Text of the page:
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Worth-Less Grants

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by Eric St. John


Rising Pell grant awards are not keeping pace with rising tuition
and a new report shows that they are depriving needy students of
educational choice

WASHINGTON
While the average Pell grant award has more than
doubled between 1977 and 1997, the grant’s actual worth has declined by
approximately 50 percent. And that, said officials from the
organizations that produced a recently released report on federal
grants and college affordability, is particularly disturbing news for
students from low-income families.

In 1977, the average Pell grant award was $759, and that covered 39
percent of the cost of a public four-year institution and 19 percent of
the cost of a private four-year institution. Twenty years later, the
average grant was $1,577. But that only covered 22 percent of the price
of public and 9 percent of private four-year schools.

At the upper end of the spectrum, in 1977, the maximum Pell grant
award of $1,400 paid for 72 percent of the cost of a public and 35
percent of a private four-year school. In 1997, the $2,470 maximum paid
for 34 percent of public and 13 percent of private four-year
institutions.

The average Pell grant award actually declined by 23 percent —
adjusting for inflation — over two decades, but college prices rose by
49 percent while family incomes crept up by just 10 percent over the
same period.

“The fact remains that the prices are still increasing, and the
lower-income students and parents bear the brunt of that,” said Jamie
P. Merisotis, president of The Institute for Higher Education Policy
(IHEP). The Washington, D.C.-based organization has produced the report
— Do Grants Matter?: Student Grant Aid and College Affordability —
with The Boston-based Education Resources Institute (TERI), a nonprofit
guarantor of privately issued student loans.

The average net price — the sticker price minus the total grant
aid received — of attending a private four-year college for a student
from a family with income below $10,000, for example, rose from $8,178
in 1989-90 to $11,591 in 1996-98 — an increase of 42 percent.

Although Congress has authorized maximum per-student increases up
to $5,800 in 2003-04, it’s unlikely that much money will actually be
provided, Merisotis said.

Even with the recent Pell grant increases, the maximum award would
need to double to more than $6,000 to pay for the same proportion of
college prices that they did 20 years ago.

About 3.6 million of the nation’s 14 million college students
receive Pell grants, and more than half of Pell recipients in four-year
schools qualify for the maximum amount of funding.

This problem is compounded by the rise in state grant aid for
undergraduates that is distributed on a non-need basis as opposed to a
need-basis. In 1995, for example, non-need-based state grants increased
by more than 40 percent while need-based state awards increased by less
than 10 percent. And making matters even worse, as public funds for
higher education have dwindled, states have begun adding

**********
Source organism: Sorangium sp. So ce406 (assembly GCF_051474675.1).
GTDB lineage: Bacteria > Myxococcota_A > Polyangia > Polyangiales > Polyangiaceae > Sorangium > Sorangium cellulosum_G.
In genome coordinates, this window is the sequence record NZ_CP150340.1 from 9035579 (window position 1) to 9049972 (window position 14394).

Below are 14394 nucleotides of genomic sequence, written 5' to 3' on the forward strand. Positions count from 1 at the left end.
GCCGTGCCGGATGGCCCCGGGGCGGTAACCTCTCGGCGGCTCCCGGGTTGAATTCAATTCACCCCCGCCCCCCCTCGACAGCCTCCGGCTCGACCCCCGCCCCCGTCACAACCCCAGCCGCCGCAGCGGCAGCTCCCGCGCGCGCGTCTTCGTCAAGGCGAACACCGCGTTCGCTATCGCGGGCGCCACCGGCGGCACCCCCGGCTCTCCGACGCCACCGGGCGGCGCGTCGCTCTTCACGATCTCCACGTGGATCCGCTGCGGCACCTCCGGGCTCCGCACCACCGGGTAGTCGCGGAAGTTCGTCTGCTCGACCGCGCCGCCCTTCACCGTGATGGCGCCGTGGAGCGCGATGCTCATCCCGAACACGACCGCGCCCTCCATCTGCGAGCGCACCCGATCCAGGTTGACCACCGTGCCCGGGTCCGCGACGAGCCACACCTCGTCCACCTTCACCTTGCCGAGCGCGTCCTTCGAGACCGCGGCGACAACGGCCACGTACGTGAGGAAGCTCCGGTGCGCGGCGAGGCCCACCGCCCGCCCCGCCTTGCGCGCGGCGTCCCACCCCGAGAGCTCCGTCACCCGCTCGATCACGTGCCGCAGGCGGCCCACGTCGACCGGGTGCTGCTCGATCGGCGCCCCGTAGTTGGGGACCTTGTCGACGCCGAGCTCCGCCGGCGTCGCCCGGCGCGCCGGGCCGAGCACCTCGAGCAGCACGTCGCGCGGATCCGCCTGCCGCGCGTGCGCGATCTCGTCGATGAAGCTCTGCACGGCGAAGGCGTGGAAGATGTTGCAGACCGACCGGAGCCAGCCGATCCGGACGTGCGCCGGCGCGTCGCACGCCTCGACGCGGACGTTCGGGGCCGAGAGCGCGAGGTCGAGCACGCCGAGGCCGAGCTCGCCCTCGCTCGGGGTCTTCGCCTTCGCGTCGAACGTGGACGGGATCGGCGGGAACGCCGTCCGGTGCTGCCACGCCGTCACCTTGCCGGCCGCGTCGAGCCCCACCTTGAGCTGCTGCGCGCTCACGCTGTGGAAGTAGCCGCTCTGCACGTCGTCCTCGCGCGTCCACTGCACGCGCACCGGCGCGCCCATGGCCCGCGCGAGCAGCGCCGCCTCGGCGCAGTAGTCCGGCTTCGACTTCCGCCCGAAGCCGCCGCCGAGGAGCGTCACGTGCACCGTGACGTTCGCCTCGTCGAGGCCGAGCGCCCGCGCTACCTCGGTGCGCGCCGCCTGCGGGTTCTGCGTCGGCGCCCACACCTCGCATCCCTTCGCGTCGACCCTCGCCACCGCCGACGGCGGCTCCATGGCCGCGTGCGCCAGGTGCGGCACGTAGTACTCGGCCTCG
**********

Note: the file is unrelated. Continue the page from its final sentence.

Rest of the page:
merit-eligibility requirements to their need-based grants.

“Virtually all states now have need-based student aid programs in
which recipients must demonstrate merit to be eligible for the program
or to continue their participation,” the report notes.

“It is clear that, by definition, non-need-based forms of grant aid
are not as effective at addressing the affordability gap as need-based
grants …,” the report continues. “The attachment of merit criteria to
need-based grants may be further detracting from this mission. Thus,
the comparative growth of non-need-based aid and merit criteria provide
cause for future concern.”

A large part of that concern deals with access to institutions of
choice. According to Thomas D. Parker, senior vice president of TERI,
if low income students don’t attend community college, they won’t be
able to afford to go to college at all.

“What we like to think is we have a system where people have both
access and choice. But what we’re rapidly developing is a system where
people have access but not choice,” Parker told The New York Times.

Additionally, there has been some grumbling about the higher
education lobby’s more concentrated efforts to get lower interest rates
for federally backed student loans than more money for federal Pell
grants. The feeling is that one segment of students was sacrificed so
that another segment could benefit.

“[The higher education lobby] decided to put most of their effort
behind federal college loans, which have a much bigger constituency —
the middle class,” Parker complained. “The result is that many low
income people can’t even begin to think about going to a four-year
college.”

But noting that the maximum award for Pell grants increased by
$425, or 14 percent, over the past two year, Terry Hartle, a spokesman
for the American Council on Education, countered that needy students
haven’t been abandoned altogether.

“Increasing the Pell grant by $100 costs $350 million, which is a
lot even by Washington standards — especially when it competes
directly with Head Start, biomedical research, and job training,” he
said.

To request a copy of Do Grants Matter?, contact The Education
Resources Institute at (800) 255-TERI, extrusion 4762; or use the Web
address <www.teri.org>.

COPYRIGHT 1998 Cox, Matthews & Associates



© Copyright 2005 by DiverseEducation.com

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